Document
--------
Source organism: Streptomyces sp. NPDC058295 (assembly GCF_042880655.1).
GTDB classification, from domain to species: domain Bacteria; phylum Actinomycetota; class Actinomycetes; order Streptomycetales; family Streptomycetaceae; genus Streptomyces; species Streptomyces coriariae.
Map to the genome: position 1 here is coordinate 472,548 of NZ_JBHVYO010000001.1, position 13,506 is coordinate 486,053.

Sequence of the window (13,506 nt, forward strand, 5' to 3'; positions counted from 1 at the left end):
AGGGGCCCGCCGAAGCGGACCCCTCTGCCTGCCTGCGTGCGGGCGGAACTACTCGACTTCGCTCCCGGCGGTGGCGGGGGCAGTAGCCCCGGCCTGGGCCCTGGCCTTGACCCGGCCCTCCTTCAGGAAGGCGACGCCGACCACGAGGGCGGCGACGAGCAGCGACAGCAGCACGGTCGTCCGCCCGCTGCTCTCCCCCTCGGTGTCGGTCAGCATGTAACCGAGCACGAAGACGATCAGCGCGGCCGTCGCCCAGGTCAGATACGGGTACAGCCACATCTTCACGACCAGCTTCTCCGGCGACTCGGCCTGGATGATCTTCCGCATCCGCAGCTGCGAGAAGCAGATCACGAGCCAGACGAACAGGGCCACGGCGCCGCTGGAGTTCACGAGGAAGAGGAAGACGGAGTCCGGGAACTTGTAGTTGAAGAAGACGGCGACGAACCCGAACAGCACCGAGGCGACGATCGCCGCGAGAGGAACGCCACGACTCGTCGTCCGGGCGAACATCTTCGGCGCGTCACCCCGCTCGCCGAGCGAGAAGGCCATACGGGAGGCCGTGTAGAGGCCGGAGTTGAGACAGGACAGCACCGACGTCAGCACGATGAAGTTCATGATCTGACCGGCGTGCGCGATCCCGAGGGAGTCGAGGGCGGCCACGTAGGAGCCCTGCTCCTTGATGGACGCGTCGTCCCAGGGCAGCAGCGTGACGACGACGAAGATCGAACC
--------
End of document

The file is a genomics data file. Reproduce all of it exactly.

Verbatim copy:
Source organism: Streptomyces sp. NPDC058295 (assembly GCF_042880655.1).
GTDB classification, from domain to species: domain Bacteria; phylum Actinomycetota; class Actinomycetes; order Streptomycetales; family Streptomycetaceae; genus Streptomyces; species Streptomyces coriariae.
Map to the genome: position 1 here is coordinate 472,548 of NZ_JBHVYO010000001.1, position 13,506 is coordinate 486,053.

Sequence of the window (13,506 nt, forward strand, 5' to 3'; positions counted from 1 at the left end):
AGGGGCCCGCCGAAGCGGACCCCTCTGCCTGCCTGCGTGCGGGCGGAACTACTCGACTTCGCTCCCGGCGGTGGCGGGGGCAGTAGCCCCGGCCTGGGCCCTGGCCTTGACCCGGCCCTCCTTCAGGAAGGCGACGCCGACCACGAGGGCGGCGACGAGCAGCGACAGCAGCACGGTCGTCCGCCCGCTGCTCTCCCCCTCGGTGTCGGTCAGCATGTAACCGAGCACGAAGACGATCAGCGCGGCCGTCGCCCAGGTCAGATACGGGTACAGCCACATCTTCACGACCAGCTTCTCCGGCGACTCGGCCTGGATGATCTTCCGCATCCGCAGCTGCGAGAAGCAGATCACGAGCCAGACGAACAGGGCCACGGCGCCGCTGGAGTTCACGAGGAAGAGGAAGACGGAGTCCGGGAACTTGTAGTTGAAGAAGACGGCGACGAACCCGAACAGCACCGAGGCGACGATCGCCGCGAGAGGAACGCCACGACTCGTCGTCCGGGCGAACATCTTCGGCGCGTCACCCCGCTCGCCGAGCGAGAAGGCCATACGGGAGGCCGTGTAGAGGCCGGAGTTGAGACAGGACAGCACCGACGTCAGCACGATGAAGTTCATGATCTGACCGGCGTGCGCGATCCCGAGGGAGTCGAGGGCGGCCACGTAGGAGCCCTGCTCCTTGATGGACGCGTCGTCCCAGGGCAGCAGCGTGACGACGACGAAGATCGAACC